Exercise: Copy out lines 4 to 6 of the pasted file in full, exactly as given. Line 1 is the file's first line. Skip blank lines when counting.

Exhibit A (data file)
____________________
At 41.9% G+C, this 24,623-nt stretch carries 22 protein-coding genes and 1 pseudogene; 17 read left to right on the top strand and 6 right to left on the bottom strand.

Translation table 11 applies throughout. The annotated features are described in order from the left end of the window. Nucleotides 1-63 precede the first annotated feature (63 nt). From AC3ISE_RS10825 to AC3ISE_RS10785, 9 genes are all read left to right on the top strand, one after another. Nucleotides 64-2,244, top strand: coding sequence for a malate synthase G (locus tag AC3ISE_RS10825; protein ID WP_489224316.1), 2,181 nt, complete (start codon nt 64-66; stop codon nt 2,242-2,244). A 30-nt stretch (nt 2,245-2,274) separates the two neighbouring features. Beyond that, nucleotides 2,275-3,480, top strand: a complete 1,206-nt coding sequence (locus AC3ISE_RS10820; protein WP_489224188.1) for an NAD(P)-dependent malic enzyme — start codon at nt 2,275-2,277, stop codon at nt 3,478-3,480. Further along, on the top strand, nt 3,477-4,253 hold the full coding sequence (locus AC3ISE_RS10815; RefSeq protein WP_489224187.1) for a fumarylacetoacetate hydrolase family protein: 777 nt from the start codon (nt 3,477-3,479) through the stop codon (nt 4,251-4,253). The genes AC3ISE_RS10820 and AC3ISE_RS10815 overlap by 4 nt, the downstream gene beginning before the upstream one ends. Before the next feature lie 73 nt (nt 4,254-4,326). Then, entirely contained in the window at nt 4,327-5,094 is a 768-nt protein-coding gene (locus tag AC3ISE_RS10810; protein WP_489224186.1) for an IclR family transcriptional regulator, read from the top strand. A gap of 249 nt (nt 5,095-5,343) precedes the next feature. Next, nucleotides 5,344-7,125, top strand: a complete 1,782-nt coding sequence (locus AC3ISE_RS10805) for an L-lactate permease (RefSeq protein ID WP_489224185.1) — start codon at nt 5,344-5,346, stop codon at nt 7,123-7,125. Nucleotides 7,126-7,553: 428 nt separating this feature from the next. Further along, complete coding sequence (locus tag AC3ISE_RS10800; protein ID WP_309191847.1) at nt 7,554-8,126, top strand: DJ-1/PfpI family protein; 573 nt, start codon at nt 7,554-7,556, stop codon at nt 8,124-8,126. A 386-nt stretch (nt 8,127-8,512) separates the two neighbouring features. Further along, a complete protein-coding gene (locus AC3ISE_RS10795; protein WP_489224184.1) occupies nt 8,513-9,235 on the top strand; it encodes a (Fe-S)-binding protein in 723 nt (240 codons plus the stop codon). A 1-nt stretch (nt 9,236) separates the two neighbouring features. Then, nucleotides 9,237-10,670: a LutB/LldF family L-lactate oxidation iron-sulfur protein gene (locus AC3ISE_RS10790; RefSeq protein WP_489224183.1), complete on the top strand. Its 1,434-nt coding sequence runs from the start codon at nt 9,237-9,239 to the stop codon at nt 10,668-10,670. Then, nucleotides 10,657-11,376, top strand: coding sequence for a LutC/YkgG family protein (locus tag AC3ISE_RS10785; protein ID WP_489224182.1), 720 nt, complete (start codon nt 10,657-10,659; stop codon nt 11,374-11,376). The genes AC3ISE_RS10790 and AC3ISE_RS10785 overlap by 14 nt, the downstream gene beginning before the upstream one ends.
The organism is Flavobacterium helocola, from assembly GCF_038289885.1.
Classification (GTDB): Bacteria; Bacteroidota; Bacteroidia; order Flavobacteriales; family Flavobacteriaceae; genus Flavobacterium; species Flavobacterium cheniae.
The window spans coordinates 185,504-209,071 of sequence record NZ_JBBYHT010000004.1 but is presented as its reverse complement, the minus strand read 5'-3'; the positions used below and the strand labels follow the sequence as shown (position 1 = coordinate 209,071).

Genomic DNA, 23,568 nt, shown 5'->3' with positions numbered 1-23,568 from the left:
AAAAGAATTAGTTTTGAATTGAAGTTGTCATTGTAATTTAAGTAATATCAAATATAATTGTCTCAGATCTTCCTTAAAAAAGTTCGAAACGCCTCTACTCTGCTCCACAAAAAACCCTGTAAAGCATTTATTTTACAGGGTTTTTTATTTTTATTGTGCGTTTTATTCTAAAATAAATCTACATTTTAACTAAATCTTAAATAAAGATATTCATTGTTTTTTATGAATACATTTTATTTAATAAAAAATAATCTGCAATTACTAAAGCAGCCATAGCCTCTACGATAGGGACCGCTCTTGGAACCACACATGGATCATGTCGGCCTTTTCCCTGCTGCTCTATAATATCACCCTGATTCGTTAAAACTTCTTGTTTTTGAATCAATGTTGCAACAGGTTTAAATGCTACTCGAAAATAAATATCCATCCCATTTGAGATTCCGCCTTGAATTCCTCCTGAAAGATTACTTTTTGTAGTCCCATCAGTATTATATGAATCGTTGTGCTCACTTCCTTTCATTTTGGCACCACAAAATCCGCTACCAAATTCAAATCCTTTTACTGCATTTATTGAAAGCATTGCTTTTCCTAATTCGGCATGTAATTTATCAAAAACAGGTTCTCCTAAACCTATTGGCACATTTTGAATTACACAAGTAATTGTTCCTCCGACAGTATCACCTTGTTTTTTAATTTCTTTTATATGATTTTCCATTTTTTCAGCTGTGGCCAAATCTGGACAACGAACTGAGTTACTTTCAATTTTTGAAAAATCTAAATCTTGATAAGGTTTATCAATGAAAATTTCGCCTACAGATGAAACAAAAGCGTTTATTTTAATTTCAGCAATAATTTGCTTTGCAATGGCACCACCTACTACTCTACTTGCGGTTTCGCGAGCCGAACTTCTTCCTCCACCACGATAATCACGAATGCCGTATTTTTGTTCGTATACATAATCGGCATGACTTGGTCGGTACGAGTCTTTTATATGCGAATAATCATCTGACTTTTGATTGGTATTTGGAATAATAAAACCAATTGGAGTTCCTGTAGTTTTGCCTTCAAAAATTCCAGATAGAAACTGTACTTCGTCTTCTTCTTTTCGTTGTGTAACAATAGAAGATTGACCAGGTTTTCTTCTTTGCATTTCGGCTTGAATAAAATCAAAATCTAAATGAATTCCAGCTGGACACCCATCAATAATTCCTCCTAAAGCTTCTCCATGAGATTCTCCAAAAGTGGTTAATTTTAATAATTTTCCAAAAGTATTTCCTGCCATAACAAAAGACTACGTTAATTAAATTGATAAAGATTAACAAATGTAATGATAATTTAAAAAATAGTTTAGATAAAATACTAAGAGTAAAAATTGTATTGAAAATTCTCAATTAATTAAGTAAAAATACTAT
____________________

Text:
Classification (GTDB): Bacteria; Bacteroidota; Bacteroidia; order Flavobacteriales; family Flavobacteriaceae; genus Flavobacterium; species Flavobacterium cheniae.
The window spans coordinates 185,504-209,071 of sequence record NZ_JBBYHT010000004.1 but is presented as its reverse complement, the minus strand read 5'-3'; the positions used below and the strand labels follow the sequence as shown (position 1 = coordinate 209,071).

Genomic DNA, 23,568 nt, shown 5'->3' with positions numbered 1-23,568 from the left: